Administrator: Welcome to our first nutrition chat with Susan Bowerman of UCLA.
Administrator: Here's a question to start:
Susan Bowerman: Dear Administrator: It's always best to get vitamins and minerals from whole foods.
Susan Bowerman: Foods provide much more than just vitamins and minerals, and so fortifying a drink that doesn't offer much nutritionally isn't the best way to get your vitamins and minerals
Administrator: Thanks, Susan. So, by the same token, do I need a daily vitamin?
Susan Bowerman: Dear Administrator: With our hectic lifestyles, and not always eating as well as we should, I think a daily multiple vitamin/mineral supplement is generally a good idea - for 'nutritional insurance'
Susan Bowerman: Also, some population groups require additional supplements. Many women, for example, are lacking calcium or iron in the diet, and can benefit from supplements. I think a lot of people can benefit from fish oil supplements, too, since most people don't eat as much fish as they should.
Administrator: But can one OD on vitamins? I knew someone who ate so many carrots her hands turned orange..was that dangerous???
Susan Bowerman: Dear Administrator: Certainly some vitamins and minerals can cause problems if taken to excess. In the case of your friend, the orange color on her skin was the result of the deposition of the beta-carotene, a pigment in the carrot that is converted to vitamin A, just under the skin
Susan Bowerman: But, beta carotene is only converted to vitamin A as it is needed, so in this case, even though her hands turned orange, it's not dangerous.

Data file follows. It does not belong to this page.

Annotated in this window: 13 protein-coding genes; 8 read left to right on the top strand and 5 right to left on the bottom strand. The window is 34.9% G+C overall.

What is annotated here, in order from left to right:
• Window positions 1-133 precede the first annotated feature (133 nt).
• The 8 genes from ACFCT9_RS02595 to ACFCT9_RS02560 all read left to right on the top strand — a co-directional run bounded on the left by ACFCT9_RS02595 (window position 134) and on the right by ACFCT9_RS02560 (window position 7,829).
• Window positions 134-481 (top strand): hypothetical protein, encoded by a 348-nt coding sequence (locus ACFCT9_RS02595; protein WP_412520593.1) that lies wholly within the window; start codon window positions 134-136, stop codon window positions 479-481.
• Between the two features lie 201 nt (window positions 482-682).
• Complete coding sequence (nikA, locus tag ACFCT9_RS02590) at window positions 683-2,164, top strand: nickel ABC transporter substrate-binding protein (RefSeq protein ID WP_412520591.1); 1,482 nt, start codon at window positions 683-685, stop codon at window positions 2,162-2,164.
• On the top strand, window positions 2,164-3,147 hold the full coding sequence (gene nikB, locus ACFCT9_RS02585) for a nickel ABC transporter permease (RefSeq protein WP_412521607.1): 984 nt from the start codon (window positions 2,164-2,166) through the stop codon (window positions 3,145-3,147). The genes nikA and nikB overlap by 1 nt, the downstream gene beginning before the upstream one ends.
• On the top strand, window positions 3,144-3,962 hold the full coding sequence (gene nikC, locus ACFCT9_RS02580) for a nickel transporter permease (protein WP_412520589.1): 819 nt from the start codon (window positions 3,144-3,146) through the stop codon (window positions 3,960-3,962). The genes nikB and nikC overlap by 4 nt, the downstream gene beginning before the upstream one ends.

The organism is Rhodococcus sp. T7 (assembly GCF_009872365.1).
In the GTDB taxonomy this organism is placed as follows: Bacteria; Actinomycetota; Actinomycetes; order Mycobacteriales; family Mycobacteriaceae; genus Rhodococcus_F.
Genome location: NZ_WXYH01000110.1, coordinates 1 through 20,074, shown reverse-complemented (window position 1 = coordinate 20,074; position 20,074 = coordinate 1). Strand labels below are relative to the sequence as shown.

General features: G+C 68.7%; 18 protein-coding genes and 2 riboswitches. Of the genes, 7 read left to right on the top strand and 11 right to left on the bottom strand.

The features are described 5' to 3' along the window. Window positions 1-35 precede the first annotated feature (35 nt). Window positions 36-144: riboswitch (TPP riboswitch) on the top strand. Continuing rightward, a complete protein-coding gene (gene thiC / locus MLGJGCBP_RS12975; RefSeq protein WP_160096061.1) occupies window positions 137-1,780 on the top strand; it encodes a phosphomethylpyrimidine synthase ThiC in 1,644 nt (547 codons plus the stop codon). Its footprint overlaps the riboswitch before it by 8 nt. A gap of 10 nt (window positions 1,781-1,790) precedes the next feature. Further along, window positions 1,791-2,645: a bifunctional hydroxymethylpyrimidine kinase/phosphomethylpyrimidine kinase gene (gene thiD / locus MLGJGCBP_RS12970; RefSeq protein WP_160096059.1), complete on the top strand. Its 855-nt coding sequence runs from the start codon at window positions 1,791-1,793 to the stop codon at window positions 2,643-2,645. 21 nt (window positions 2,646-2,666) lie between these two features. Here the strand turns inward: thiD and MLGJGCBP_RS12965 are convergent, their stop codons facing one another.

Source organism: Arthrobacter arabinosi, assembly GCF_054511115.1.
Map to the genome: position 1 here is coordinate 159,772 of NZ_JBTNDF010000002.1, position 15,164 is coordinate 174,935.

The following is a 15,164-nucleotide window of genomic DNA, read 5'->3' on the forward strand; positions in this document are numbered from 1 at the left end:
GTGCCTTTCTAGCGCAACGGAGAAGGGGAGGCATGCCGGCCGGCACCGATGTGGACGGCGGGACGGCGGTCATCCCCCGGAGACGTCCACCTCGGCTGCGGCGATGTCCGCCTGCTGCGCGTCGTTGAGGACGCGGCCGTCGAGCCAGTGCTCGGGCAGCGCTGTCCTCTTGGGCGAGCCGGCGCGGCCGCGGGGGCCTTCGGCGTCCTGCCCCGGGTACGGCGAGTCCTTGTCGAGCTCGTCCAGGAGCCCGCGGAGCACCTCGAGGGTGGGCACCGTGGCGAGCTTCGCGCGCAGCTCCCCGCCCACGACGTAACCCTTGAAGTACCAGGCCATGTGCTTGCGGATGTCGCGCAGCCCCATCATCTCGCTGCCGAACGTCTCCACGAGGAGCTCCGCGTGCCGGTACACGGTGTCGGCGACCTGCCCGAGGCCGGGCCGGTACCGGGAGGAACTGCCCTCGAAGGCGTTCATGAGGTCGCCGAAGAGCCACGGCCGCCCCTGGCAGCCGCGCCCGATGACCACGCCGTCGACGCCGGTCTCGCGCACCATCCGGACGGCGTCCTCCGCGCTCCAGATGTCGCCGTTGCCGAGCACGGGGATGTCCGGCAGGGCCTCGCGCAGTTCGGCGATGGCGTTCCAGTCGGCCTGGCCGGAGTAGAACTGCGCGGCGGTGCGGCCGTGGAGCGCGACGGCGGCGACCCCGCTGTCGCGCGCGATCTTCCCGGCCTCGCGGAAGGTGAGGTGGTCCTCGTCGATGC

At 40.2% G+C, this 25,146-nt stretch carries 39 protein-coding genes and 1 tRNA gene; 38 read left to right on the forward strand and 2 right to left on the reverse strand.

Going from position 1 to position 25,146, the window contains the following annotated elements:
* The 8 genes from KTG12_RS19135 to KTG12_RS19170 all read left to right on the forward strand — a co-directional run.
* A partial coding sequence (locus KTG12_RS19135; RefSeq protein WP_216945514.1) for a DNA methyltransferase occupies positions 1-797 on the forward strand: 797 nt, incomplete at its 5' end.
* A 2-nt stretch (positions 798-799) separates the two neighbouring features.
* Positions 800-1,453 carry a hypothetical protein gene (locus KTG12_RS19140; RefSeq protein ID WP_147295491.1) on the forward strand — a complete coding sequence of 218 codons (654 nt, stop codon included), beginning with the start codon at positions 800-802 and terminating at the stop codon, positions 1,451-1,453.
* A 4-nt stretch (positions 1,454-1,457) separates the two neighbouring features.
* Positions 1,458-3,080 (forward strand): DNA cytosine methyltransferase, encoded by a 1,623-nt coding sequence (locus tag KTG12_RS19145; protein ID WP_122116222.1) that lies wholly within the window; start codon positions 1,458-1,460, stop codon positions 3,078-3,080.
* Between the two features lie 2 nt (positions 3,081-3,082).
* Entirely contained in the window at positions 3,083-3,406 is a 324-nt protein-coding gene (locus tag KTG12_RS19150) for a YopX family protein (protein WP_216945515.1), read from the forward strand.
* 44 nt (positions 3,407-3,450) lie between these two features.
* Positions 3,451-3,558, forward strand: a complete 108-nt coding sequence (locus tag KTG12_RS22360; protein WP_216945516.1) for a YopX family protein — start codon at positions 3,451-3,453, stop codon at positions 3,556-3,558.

Susan Bowerman: However, people shouldn't assume that just because 'some is good', that 'more is better'.
Administrator: vitamin D's all the rage these days I hear.....how much should we be taking? I've heard we should be taking far more than people once thought we should
Susan Bowerman: Dear Administrator: Vitamin D is, in fact, getting quite a bit of press because we are realizing that it has health benefits beyond its known effects on bone health. There is interest in the role of vitamin D and cancer prevention, for example, and there will likely be a re-examination of the Daily Value recommendations. Currently, we suggest that patients take about 1,000 I.U. per day, which is not in the toxic range by any means, but in a range that we believe may confer added health benefits
Administrator: Thanks, Susan! May I ask you a question about dieting, now? I am trying to lose 15 pounds in time for summer so I can fit into my swimsuit nicely. What's a healthy, quick and painless way to do it?
Susan Bowerman: Dear Administrator, diet and exercise are, of course, the hallmarks of effective weight loss. Safe rates of weight loss are in the 1-2 pound per week range for most people. There are a few things you should focus on
Susan Bowerman: 1. Exercise should be both cardio - you should aim for at least 30 minutes a day
Susan Bowerman: 2. Diet should be rich in plant products - fruits and vegetables - and lean proteins and low in fat
Susan Bowerman: 3. You might want to try using some form of a meal replacement such as a frozen healthy meal or a protein shake made with protein powder, milk and fruit - this helps you to control portions and get control over your calories